Lorca said “to burn with desire and keep quiet about it is the greatest punishment we can bring on ourselves.” I recognize this punishment. But did I do it to myself or was it done to me?
In my mid-twenties, I’d still never heard of anyone living an openly gay life and there was plenty to be afraid of. Family and friends threatened rejection without having to say a word, decent people were ready to shun me, and the bad end that perverts always came to in the stories of the time was waiting to grab me. There’s that. And then there’s this: I deceived everyone I knew. The honorable schoolgirl who had always dropped her pennies into the “uncollected fares” box transformed herself into a liar.
There are times when I can only see the schemer and other times when I am simply a victim; it’s almost impossible to bring them together in a tidy bundle. And there’s a third piece to this puzzle: wasn’t I also the young woman who was willing to listen to burning desire and find a way to keep it alive? My heart refused to be silenced. Put that on the scales too.
The closet as an expression is threadbare these days. Closet soap opera fans, closet Pepsi drinkers, closet shoppers—they all conjure up a vague sense of hiding. Yet my closet was about much more than hiding. Sure, I skulked around when lighting up my most incendiary lesbian moments, but the closet is about what goes on inside—inside the human, not the cupboard.
When I try to describe it, I shy away from recollections of desperation and from the rotten smell of my own dishonesty. Instead of looking inward, I find myself summoning up the large, ornate wardrobe next to the bed in my first rented room: curlicues, carved wooden roses, ill-fitting doors with hanging latches. I invoke lesbians and gay men huddled, a long, long time ago, in a dark box with musty overcoats and moth-eaten tweed trousers. Or I remember the game where, as children, my friends and I would fan out through someone’s big, old house and squeeze ourselves into narrow spaces between bookshelves, creep underneath beds and pull the bedspreads down in front of our tightly closed eyes. Waiting was the name of that game. Waiting to be discovered.
But I wasn’t playing a game and couldn’t allow myself to imagine being found out. My terror wasn’t a metaphor; it was alive and inseparable from my infatuation with women—an integral part of the lovely thing, the soft, perfect thing. That was Lorca’s “punishment:” to live with love and fear so thoroughly intertwined that it would take decades to unravel them.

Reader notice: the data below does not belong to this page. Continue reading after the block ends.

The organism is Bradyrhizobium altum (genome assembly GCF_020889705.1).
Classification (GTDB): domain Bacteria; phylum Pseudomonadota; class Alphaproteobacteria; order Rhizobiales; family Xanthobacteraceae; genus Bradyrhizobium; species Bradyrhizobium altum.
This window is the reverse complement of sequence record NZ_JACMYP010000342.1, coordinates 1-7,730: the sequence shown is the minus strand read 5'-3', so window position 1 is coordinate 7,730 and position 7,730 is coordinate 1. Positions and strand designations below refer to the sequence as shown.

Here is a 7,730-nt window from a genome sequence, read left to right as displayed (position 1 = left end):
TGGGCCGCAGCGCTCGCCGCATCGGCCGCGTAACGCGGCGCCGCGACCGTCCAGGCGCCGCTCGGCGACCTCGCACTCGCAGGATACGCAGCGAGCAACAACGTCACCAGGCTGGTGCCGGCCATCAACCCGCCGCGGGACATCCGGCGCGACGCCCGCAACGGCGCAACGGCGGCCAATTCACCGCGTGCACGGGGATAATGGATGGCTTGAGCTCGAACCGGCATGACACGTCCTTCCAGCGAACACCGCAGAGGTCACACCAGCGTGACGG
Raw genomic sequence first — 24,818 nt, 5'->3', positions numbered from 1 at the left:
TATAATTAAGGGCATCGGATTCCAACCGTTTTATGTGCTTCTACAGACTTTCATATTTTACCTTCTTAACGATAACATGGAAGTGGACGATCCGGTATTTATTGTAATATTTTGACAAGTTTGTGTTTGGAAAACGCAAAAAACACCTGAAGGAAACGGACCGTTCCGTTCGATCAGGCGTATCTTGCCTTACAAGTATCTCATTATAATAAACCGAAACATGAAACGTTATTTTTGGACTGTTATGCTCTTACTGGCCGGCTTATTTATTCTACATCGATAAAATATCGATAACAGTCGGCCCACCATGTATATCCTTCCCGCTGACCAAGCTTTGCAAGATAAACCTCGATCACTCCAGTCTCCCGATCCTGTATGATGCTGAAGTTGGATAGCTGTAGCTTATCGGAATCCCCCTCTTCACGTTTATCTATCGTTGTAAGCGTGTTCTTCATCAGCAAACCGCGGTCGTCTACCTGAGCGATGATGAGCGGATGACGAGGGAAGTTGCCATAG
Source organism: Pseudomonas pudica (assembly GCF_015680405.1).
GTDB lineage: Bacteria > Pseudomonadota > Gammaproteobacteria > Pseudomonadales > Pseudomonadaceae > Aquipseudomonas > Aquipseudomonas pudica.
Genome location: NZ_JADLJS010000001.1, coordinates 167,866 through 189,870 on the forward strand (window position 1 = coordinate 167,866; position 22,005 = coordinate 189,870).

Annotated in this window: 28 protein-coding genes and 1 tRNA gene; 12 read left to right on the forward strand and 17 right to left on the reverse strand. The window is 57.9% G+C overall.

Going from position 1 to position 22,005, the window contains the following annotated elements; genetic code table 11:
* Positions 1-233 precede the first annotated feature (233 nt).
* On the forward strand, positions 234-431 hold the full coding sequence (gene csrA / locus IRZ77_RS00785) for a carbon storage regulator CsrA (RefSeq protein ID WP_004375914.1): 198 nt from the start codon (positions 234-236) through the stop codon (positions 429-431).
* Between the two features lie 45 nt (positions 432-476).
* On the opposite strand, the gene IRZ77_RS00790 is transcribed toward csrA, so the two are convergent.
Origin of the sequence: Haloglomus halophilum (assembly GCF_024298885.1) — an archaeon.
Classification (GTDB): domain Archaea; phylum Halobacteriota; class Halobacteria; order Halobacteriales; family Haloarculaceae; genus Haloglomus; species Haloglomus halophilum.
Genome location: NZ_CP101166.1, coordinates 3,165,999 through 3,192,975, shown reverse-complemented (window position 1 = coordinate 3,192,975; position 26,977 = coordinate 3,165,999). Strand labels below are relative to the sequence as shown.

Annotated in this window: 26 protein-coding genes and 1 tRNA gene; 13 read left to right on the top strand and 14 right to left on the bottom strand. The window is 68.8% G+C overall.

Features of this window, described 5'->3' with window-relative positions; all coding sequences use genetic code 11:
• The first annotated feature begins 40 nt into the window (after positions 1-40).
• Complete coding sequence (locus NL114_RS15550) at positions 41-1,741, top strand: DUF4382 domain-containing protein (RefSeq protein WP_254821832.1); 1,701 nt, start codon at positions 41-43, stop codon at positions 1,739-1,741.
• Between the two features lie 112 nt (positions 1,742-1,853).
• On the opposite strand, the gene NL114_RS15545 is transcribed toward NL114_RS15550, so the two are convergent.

It’s the terror that breeds deceit, though at the time it doesn’t feel like lying. I refused to think of either of my two separate lives as untrue; instead, lifting the dusky, opaque veil that hung between them and ducking under it, I slid easily from scene to scene.
It’s the infatuation that pumps the blood and keeps the energy flowing. And never doubt that it takes a whole lot of energy to maintain parallel lives. My old diaries record that I drove 80 miles at night after work to a party where I met a boyfriend who did, or did not, believe in me as a likely girl. On the way back, fairly drunk and skidding around the tight turns on the motorway, I found myself planning where to find a phone box: that other life—the lesbian one that I never thought of in those words—had started tugging at me, demanding contact, endearments, a desperate plea for a night together somewhere. It was the infatuation, too, that taught me high-level organization: a trip through France with a plausible explanation; an overnight stay while a husband was away on business. Not exactly lying I tell myself, since I believed my own lies, which was surely pretty close to not lying.
Edmund White called this dual life “essence versus existence.” Essence was simple: I felt, thought, lusted and loved as the lesbian I was. Existence was the problem. It involved being careful with words—especially pronouns, dressing and acting in a way that disguised the essence, and trying to love people of the wrong gender—wrong, that is, for me. This existence felt like walking around with a sack on my back filled with waterlogged clay so heavy that I couldn’t even lift my head to look anyone in the eye. Gray water dripped from it until my back and legs were sodden; then it congealed and hardened, forming a kind of shell. True to my astrological sign, I became a crab.
Before I started hiding, I had been given only to minor deceptions of the kind a teenager cooks up to go to a rock’n roll concert her parents disapprove of. At twelve, I had lied to the hospital when I’d gone in with a fractured arm, my story about the bicycle accident a fiction designed to protect the boy who had actually caused it, but even then I’d been prone to such pangs of conscience that I’d woken up in the middle of the night and confessed the truth to my mother. As I moved into the secret life, the burden of deception was no less difficult to bear, but I no longer had a mother nor the courage to confess. The effort it took to hide in plain sight marked me for life.
Both the faces I presented to the world felt like fictions, but neither one exactly fit. While I operated in the commonplace, normal world of work and boyfriends, the life in which perversion lurked was the fiction. But when I was with Sophia, I knew that pretending to be normal was by far the greater invention; it was so hard to pull off that furiously heterosexual act. I picked up salesmen on planes or took off clothing for beer-bellied journalists whose names I was never able to remember later, even though one was quite famous. For years after the quick gropes, I noticed his byline—much more exciting than his novel approach to sex, which, as I dimly recall, involved hauling me to the very edge of his bed while he crawled around on the floor, popping up and down in the vicinity of my legs.